Six months later, the contractor, hopelessly defeated by the task, was fired, leaving pieces of ship scattered between Tacna and Puno. Outside events seemed to conspire against the project as grumbling muleteers, an earthquake, a ‘peasants revolt’ and the threat of a second invasion of Peru by the Spanish, brought the expedition to a halt. Five years on it received fresh impetus. Requests were sent out for more muleteers and “1000 Indians” to help with the task and by 1st January 1869 enough pieces had arrived for the keel of the YAVARI to be laid.
Despite fatalities within the team, the British engineers and local workers painstakingly rebuilt the YAVARI, bit by bit. At 3pm on Christmas Day 1870 the First Lady of the Lake was launched. The amazing journey from the heart of Empire Britain to the spiritual heart of the Inca Empire was finally complete. The Yapura since renamed BAP Puno followed in 1873.
The YAVARI, then 100ft long was powered by a 60 horse power (HP) two cylinder team engine which, for want of more conventional fuel, was fired by dried llama dung…. She was also equipped as a two-masted sailer.
Part III – Her Working Life
Part III – Her Working Life
By 1890, the cost of the War of the Pacific and the construction of some of the world’s greatest railways had impoverished Peru. In lieu of a debt repayment, The Peruvian Corporation was formed as a British company to run the trains and Lake Steamers. The YAVARI continued her vital service providing transport for the region’s exports and as a link between lakeside communities.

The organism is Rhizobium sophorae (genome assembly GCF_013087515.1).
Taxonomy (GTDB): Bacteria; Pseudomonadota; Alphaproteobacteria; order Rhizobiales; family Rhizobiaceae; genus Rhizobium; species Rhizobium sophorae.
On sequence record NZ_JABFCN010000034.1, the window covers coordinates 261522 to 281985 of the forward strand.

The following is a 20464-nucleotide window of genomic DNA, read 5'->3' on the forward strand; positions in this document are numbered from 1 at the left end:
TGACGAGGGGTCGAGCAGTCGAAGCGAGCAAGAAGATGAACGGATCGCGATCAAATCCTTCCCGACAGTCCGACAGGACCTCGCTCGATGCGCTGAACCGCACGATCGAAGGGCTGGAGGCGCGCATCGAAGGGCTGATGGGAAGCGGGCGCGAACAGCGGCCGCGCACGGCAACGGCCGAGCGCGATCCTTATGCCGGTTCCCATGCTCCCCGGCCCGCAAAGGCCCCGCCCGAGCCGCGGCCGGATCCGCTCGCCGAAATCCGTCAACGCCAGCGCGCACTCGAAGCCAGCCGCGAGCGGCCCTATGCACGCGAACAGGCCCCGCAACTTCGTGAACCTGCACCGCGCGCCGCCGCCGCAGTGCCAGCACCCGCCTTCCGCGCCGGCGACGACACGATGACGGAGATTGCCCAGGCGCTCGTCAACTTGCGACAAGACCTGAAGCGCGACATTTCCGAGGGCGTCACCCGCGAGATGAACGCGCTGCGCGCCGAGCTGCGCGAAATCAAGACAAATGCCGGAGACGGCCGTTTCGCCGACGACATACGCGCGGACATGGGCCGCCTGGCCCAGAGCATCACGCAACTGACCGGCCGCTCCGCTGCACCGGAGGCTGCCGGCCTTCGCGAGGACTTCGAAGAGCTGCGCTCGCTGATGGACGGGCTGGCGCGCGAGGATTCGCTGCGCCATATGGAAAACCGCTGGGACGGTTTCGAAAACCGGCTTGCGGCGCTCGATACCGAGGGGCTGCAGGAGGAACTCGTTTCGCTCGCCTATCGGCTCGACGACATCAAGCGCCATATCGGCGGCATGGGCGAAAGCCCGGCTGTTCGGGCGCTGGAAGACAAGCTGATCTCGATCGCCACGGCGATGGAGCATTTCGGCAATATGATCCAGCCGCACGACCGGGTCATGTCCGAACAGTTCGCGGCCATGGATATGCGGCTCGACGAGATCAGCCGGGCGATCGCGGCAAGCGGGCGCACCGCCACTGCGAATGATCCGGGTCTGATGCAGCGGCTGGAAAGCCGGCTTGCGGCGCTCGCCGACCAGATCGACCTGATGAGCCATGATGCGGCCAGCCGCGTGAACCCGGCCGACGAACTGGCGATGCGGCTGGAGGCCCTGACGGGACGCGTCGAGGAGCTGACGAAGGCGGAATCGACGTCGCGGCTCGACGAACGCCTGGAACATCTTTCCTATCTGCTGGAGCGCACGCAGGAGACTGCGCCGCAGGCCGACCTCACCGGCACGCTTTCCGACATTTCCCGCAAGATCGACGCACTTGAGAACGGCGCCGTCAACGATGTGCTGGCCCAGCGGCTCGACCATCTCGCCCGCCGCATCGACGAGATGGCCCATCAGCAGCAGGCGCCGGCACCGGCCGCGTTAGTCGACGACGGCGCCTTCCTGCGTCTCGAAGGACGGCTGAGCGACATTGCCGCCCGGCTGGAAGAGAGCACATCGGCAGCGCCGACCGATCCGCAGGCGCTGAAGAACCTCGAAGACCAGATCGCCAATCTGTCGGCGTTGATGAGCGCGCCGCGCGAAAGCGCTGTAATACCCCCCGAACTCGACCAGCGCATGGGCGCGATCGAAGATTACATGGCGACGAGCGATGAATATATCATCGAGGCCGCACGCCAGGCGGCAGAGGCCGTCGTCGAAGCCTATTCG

Known as “la Peruvian”, the Corporation extended the hull of the YAVARI to increase cargo space and in 1914 replaced the steam engine with a Swedish BOLINDER 4 cylinder hot bulb semi-diesel developing 320 bhp at 225 rpm. The oldest and largest of its kind in the world, this engine is a collector’s piece and was recently restored with sponsorship from Volvo Peru S.A. and Atlas Copco S.A.
The YAVARI had undergone several changes by the time The Peruvian Corporation was nationalised in 1975. At that time she passed via the State Railways (ENAFER) to the Peruvian Navy, who, for lack of resources and preferring the Yapura, allowed her to lapse into disuse.
Part IV – Yavari Rediscovered
It was ten years on, in 1982, when, believing the YAVARI to have been built by Yarrows, the yard founded by her great grandfather, Alfred Yarrow, Meriel Larken, already a Peruphile, discovered the old iron Lady slowly dying in a corner of Puno port. Although, in fact, the YAVARI was not a Yarrow ship, the vessel’s historic value and potential for attracting revenue to one of the most depressed regions of Peru were obvious. Larken commissioned a Lloyds Condition Survey which found that being in fresh water at high altitude, the iron hull was in excellent condition and it was deemed worthy of restoration. By 1987, The YAVARI Project (Registered Charity No.298904) and La sociación Yavarí (non-profit making NGO) had been formed and on 17th February the YAVARI was bought from the Peruvian Navy.